Lee Crockett leads Pew’s efforts to establish policies to end overfishing and promote ecosystem-based fisheries management in the United States under the authority of the Magnuson-Stevens Fishery Conservation and Management Act, the federal law that governs ocean fish management. As director, Crockett oversees all of Pew’s U.S. fisheries campaigns. These include efforts in the Northeast, South Atlantic, Gulf of Mexico, U.S. Caribbean, and the Pacific.
Before joining Pew, Crockett was executive director of the Marine Fish Conservation Network, the largest national coalition dedicated exclusively to promoting the sustainable management of ocean fish. Under his leadership, the campaign was instrumental in efforts to reauthorize and strengthen the Magnuson-Stevens Act in 2007. Previously, he was a fishery biologist with the National Oceanic and Atmospheric Administration’s Fisheries Service, leading agency efforts to protect essential fish habitat. He also served as a staff member of the House Committee on Merchant Marine and Fisheries, working on a variety of fisheries, environmental and boating safety issues.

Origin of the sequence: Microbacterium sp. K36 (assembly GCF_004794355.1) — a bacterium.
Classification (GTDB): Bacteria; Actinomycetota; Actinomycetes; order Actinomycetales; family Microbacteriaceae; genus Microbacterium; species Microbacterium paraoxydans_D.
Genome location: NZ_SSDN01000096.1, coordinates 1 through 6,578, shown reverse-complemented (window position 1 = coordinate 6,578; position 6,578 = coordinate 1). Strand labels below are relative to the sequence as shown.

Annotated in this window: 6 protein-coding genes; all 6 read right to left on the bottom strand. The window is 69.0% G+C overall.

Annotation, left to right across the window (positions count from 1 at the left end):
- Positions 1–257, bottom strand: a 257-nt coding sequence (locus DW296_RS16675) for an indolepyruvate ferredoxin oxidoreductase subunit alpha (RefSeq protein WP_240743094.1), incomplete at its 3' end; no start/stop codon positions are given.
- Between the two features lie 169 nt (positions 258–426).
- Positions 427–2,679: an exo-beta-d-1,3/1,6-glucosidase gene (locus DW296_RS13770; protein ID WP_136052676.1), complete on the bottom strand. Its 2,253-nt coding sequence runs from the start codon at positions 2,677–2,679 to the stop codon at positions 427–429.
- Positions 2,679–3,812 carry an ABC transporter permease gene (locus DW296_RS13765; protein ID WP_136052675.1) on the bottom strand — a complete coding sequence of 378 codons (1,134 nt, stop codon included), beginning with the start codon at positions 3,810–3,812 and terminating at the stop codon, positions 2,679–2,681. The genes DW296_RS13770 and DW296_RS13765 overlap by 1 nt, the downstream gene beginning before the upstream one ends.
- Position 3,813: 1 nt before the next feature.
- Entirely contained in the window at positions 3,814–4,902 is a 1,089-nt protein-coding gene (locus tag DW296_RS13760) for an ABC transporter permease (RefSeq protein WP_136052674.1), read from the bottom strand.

Crockett holds a bachelor’s degree in biology and a master’s degree in biological oceanography from the University of Connecticut. Before college, he served in the U.S. Coast Guard. He’s also an avid angler who enjoys fishing the Potomac River and Chesapeake Bay.
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When you’re enjoying seafood, you probably don’t spend much time thinking about how fish actually get to your plate. Read More
Over the past 30 years, we've made tremendous scientific gains in understanding how marine ecosystems work while monitoring the impacts of fishing and other extractive activities on the health of our oceans. What's more, the application of new science, along with critical reforms of key laws and regulations, is leading to more effective policies to manage America's ocean fisheries. Read More